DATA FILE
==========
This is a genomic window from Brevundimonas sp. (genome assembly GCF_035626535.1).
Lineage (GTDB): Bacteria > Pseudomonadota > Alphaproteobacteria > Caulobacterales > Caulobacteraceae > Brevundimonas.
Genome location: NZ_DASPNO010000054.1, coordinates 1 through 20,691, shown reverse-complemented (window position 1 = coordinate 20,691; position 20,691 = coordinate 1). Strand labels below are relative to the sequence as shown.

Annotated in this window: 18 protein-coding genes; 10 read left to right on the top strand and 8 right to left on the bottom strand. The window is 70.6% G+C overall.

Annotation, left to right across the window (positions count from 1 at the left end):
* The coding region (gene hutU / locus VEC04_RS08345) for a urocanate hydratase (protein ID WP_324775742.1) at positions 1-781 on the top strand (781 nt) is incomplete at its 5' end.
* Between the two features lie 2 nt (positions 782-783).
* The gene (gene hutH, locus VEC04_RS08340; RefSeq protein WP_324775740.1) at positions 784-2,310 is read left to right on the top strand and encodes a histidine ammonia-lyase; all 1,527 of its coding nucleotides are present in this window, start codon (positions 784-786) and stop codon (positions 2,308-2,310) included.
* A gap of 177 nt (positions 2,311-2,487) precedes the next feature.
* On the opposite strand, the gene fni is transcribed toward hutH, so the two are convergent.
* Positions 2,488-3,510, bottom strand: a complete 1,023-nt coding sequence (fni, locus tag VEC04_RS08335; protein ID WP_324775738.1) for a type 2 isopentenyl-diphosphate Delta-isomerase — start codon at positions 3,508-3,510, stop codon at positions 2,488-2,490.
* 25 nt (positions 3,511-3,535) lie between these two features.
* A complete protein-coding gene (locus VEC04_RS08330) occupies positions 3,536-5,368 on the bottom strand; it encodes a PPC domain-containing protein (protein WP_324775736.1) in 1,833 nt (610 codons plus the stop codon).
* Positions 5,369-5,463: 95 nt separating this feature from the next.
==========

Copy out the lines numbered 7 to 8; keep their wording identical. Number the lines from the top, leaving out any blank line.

* Between the two features lie 2 nt (positions 782-783).
* The gene (gene hutH, locus VEC04_RS08340; RefSeq protein WP_324775740.1) at positions 784-2,310 is read left to right on the top strand and encodes a histidine ammonia-lyase; all 1,527 of its coding nucleotides are present in this window, start codon (positions 784-786) and stop codon (positions 2,308-2,310) included.